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Russian scientists test a new material for neurocomputers


Scientists of the Department of solid state physics and nanosystems of the Institute of Laser and Plasma Technologies in cooperation with specialists from the Institute of solid state physics RAS and Institute of problems of microelectronics technology and high purity materials RAS have proposed a new materials, which can be implemented in bipolar effect of resistive switchings (BERS). These materials can become the basis for development of memristor-based computer, that not only store but also process data like neurons in the human brain. Results were published in the Materials Letters journal.

The BERS phenomenon is currently a popular area of research around the world, both in the fundamental and the applied sciences. It can be used to create non-volatile two-terminal memory cells and a memristor — the fourth fundamental element in electronics. Memristors may become the basis for a new approach to data processing called memcomputing.

Miscomputing is a new way of processing data when short-term (RAM) and long-term (hard drive) memories are operated by elements that are similar to neurons in the human brain.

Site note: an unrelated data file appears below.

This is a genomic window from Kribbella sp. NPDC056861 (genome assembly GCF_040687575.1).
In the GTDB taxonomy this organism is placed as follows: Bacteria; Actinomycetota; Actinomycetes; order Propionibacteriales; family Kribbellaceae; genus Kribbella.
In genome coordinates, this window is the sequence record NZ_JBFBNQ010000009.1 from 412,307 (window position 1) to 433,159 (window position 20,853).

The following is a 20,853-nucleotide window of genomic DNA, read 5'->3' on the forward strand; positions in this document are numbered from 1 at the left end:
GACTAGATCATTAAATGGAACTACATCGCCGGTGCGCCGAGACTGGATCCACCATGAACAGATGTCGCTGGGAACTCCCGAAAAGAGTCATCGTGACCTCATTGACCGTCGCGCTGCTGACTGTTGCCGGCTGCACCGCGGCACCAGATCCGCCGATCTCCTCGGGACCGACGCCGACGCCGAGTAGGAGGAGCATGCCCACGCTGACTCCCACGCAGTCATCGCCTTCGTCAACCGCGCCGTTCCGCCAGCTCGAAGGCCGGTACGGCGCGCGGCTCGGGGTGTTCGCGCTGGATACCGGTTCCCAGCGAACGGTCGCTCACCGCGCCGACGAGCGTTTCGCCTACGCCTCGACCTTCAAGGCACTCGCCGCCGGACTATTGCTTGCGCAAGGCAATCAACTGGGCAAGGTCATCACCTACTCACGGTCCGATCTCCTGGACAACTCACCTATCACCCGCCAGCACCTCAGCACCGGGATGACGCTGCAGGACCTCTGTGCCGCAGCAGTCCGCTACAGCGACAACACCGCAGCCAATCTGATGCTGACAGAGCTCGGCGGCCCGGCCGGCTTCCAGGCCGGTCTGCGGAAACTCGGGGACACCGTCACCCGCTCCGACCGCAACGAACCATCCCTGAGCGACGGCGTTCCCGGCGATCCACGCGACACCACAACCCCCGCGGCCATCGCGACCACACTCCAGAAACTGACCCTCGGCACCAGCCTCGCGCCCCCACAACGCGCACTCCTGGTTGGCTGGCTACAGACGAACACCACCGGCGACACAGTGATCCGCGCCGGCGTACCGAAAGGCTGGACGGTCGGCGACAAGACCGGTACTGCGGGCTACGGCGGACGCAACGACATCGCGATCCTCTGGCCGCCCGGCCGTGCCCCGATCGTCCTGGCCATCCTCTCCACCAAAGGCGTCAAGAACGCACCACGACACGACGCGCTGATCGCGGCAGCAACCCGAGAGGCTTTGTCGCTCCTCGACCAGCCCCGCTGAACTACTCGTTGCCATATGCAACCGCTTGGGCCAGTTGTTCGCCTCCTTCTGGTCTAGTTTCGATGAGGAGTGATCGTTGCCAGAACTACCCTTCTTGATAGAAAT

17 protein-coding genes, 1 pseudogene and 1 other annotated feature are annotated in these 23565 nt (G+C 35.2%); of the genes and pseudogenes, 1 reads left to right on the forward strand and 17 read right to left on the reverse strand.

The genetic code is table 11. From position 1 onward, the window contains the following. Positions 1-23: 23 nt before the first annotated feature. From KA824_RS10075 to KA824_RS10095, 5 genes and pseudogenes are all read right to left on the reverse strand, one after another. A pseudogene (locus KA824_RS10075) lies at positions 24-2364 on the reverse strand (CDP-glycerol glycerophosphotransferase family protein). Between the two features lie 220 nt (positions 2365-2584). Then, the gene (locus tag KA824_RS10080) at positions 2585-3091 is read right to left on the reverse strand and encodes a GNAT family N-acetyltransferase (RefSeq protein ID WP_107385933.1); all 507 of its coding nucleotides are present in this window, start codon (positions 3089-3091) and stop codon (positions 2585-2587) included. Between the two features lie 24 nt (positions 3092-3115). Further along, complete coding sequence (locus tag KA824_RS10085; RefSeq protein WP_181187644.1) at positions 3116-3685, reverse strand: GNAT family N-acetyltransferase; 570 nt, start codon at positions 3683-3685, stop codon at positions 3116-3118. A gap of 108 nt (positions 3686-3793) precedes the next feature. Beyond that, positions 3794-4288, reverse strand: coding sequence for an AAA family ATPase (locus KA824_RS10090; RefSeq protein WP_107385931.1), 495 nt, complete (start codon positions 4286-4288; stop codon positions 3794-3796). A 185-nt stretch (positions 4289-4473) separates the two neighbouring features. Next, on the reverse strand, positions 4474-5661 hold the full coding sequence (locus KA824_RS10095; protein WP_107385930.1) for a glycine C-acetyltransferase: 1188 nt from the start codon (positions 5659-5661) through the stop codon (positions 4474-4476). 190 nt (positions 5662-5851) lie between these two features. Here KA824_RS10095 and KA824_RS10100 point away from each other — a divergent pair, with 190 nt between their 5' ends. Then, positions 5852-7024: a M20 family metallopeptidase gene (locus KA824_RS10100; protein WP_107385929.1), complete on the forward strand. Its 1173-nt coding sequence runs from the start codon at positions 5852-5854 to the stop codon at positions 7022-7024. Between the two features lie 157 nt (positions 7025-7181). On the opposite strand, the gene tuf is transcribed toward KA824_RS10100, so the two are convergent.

The resistive switching effect is emerged when, subject to an external electric field, a material’s conductivity changes by several degrees thereby realizing two metastable conditions, high resistive and low resistive conditions. If the nature of the switching depends on the direction of the electric field, the effect is called bipolar. The switching mechanism depends on the type of the material — it could be formation of conducting channels via the migration of metal ions, the formation of Schottky barriers, metal-insulator phase transitions and others.

MEPhI’s scientists are searching for new materials, which can be implemented in BERS. Previously it was found that it observed in systems with strong electron correlations, these include, materials with large magnetoresistance and high-temperature superconductors.

Andrey Ivanov, assistant professor of Department of solid state physics and nanosystems, National Research Nuclear University MEPhI

As a result of scientific research, scientists chose epitaxial films that form on the surface of a monocrystalline substrate of strontium titanate (epitaxy is a natural and well-ordered growth of one crystalline material on another). Scientists have proved the possibility of using these films to create a memristor for a new generation of computers.

"The novelty of our work is in the usage of the method of lithography, which allows to develop the technology of miniaturization of resistive memory elements," commented assistant professor of the Department of solid state physics and nanosystems, Andrey Ivanov.

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